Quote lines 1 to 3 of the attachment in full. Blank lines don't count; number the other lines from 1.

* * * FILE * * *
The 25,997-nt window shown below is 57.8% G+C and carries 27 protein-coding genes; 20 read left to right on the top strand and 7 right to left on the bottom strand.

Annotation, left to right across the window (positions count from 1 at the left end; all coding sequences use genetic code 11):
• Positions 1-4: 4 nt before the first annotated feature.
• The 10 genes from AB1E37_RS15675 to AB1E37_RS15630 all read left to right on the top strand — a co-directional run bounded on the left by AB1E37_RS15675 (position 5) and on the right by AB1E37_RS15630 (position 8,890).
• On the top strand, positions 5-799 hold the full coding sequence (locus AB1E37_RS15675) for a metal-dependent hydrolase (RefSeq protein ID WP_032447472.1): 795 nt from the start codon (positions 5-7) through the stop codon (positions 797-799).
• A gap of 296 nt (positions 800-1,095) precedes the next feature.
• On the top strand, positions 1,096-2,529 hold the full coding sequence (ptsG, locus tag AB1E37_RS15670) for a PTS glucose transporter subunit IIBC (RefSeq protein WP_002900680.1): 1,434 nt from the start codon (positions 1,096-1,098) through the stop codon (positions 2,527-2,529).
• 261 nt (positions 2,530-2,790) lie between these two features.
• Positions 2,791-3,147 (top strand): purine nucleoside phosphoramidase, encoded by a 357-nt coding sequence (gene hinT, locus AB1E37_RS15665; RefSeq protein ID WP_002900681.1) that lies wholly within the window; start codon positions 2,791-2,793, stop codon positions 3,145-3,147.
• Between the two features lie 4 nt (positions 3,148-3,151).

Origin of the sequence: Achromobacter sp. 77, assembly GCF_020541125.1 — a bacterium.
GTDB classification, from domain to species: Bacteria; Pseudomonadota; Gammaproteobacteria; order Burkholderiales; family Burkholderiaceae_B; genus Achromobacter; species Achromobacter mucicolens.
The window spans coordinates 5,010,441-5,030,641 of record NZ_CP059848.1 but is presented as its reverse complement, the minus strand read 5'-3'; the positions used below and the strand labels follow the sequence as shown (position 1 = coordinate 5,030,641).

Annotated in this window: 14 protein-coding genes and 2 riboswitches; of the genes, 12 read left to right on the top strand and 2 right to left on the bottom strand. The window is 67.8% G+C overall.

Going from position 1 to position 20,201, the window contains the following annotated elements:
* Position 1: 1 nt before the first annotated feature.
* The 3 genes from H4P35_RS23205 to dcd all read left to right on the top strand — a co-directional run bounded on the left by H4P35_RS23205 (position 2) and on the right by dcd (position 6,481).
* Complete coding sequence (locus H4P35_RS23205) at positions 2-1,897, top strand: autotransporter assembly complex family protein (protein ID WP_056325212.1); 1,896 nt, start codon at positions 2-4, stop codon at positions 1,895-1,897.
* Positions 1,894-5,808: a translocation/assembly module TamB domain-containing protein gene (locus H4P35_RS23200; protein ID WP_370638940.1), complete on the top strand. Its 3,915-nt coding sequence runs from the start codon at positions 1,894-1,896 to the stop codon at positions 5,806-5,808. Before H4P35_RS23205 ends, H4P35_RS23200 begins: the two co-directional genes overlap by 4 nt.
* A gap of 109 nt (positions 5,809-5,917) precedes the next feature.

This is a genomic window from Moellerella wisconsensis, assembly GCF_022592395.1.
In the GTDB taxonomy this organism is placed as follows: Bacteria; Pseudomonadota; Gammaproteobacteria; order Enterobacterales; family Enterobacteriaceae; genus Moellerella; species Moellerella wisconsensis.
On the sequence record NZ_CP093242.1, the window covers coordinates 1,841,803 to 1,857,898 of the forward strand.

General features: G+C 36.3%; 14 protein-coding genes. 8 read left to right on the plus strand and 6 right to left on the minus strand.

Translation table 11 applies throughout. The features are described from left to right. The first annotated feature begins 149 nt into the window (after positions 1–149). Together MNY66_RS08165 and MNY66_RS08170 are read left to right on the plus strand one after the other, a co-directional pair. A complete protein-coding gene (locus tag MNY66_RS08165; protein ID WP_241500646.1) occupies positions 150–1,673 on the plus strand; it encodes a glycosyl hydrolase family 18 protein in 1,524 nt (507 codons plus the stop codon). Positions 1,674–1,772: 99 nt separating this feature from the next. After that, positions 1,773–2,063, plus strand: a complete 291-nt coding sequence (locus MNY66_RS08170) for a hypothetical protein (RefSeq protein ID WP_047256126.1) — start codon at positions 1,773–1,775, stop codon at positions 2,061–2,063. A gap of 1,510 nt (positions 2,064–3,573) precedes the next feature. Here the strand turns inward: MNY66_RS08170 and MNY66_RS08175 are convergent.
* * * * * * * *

The 25,997-nt window shown below is 57.8% G+C and carries 27 protein-coding genes; 20 read left to right on the top strand and 7 right to left on the bottom strand.

Annotation, left to right across the window (positions count from 1 at the left end; all coding sequences use genetic code 11):
• Positions 1-4: 4 nt before the first annotated feature.